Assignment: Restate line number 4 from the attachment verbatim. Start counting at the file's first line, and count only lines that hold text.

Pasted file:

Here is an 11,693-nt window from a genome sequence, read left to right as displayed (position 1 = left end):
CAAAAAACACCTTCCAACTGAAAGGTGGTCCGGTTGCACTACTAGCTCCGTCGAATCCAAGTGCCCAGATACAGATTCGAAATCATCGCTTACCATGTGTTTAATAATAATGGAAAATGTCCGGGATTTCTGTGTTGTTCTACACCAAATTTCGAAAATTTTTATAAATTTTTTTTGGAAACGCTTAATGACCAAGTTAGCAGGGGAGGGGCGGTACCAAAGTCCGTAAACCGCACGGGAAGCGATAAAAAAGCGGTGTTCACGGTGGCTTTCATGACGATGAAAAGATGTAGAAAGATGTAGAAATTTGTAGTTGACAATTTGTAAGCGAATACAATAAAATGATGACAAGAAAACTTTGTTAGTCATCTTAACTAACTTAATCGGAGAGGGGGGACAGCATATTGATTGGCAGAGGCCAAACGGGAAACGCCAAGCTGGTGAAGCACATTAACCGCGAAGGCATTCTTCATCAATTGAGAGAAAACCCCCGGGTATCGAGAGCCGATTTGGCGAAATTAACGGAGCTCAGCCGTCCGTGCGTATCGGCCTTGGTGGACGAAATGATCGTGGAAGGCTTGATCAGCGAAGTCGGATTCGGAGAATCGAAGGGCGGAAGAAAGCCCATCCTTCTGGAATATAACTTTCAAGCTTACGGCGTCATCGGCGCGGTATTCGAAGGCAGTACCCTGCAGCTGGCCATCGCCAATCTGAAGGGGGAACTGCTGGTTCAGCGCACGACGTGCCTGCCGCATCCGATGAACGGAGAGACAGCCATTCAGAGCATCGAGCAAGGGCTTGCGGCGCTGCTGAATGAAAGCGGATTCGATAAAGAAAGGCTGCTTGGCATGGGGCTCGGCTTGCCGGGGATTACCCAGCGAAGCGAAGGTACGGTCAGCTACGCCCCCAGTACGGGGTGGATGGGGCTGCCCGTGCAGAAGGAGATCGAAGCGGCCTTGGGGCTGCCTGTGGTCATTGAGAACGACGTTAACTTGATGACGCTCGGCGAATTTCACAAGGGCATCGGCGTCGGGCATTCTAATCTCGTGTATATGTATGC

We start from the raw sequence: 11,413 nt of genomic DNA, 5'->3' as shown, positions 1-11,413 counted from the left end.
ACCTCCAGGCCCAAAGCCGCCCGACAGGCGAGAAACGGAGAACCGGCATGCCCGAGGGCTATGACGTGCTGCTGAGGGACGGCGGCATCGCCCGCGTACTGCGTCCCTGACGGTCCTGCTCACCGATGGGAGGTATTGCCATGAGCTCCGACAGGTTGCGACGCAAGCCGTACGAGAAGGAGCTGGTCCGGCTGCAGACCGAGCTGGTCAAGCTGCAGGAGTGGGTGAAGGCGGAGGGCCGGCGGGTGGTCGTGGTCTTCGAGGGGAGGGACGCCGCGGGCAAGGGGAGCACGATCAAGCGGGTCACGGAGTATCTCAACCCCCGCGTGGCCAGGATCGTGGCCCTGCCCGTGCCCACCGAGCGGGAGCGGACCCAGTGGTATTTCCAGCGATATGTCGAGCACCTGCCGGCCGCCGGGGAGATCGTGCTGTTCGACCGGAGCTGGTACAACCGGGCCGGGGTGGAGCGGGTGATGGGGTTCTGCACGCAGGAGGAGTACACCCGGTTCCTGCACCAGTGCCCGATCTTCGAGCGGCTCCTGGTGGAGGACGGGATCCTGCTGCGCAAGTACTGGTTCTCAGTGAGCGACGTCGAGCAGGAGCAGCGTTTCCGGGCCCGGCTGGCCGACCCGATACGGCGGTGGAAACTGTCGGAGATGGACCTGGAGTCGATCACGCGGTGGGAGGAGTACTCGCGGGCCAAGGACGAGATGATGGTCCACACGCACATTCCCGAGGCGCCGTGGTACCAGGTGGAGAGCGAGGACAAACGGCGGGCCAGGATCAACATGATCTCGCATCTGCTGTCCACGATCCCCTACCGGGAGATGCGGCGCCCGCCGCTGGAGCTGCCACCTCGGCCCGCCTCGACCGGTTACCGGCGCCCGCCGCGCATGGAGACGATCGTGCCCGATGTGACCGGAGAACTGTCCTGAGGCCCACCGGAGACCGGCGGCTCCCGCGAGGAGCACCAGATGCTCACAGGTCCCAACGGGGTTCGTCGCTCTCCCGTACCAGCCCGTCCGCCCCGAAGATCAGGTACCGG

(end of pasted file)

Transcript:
ACCTCCAGGCCCAAAGCCGCCCGACAGGCGAGAAACGGAGAACCGGCATGCCCGAGGGCTATGACGTGCTGCTGAGGGACGGCGGCATCGCCCGCGTACTGCGTCCCTGACGGTCCTGCTCACCGATGGGAGGTATTGCCATGAGCTCCGACAGGTTGCGACGCAAGCCGTACGAGAAGGAGCTGGTCCGGCTGCAGACCGAGCTGGTCAAGCTGCAGGAGTGGGTGAAGGCGGAGGGCCGGCGGGTGGTCGTGGTCTTCGAGGGGAGGGACGCCGCGGGCAAGGGGAGCACGATCAAGCGGGTCACGGAGTATCTCAACCCCCGCGTGGCCAGGATCGTGGCCCTGCCCGTGCCCACCGAGCGGGAGCGGACCCAGTGGTATTTCCAGCGATATGTCGAGCACCTGCCGGCCGCCGGGGAGATCGTGCTGTTCGACCGGAGCTGGTACAACCGGGCCGGGGTGGAGCGGGTGATGGGGTTCTGCACGCAGGAGGAGTACACCCGGTTCCTGCACCAGTGCCCGATCTTCGAGCGGCTCCTGGTGGAGGACGGGATCCTGCTGCGCAAGTACTGGTTCTCAGTGAGCGACGTCGAGCAGGAGCAGCGTTTCCGGGCCCGGCTGGCCGACCCGATACGGCGGTGGAAACTGTCGGAGATGGACCTGGAGTCGATCACGCGGTGGGAGGAGTACTCGCGGGCCAAGGACGAGATGATGGTCCACACGCACATTCCCGAGGCGCCGTGGTACCAGGTGGAGAGCGAGGACAAACGGCGGGCCAGGATCAACATGATCTCGCATCTGCTGTCCACGATCCCCTACCGGGAGATGCGGCGCCCGCCGCTGGAGCTGCCACCTCGGCCCGCCTCGACCGGTTACCGGCGCCCGCCGCGCATGGAGACGATCGTGCCCGATGTGACCGGAGAACTGTCCTGAGGCCCACCGGAGACCGGCGGCTCCCGCGAGGAGCACCAGATGCTCACAGGTCCCAACGGGGTTCGTCGCTCTCCCGTACCAGCCCGTCCGCCCCGAAGATCAGGTACCGG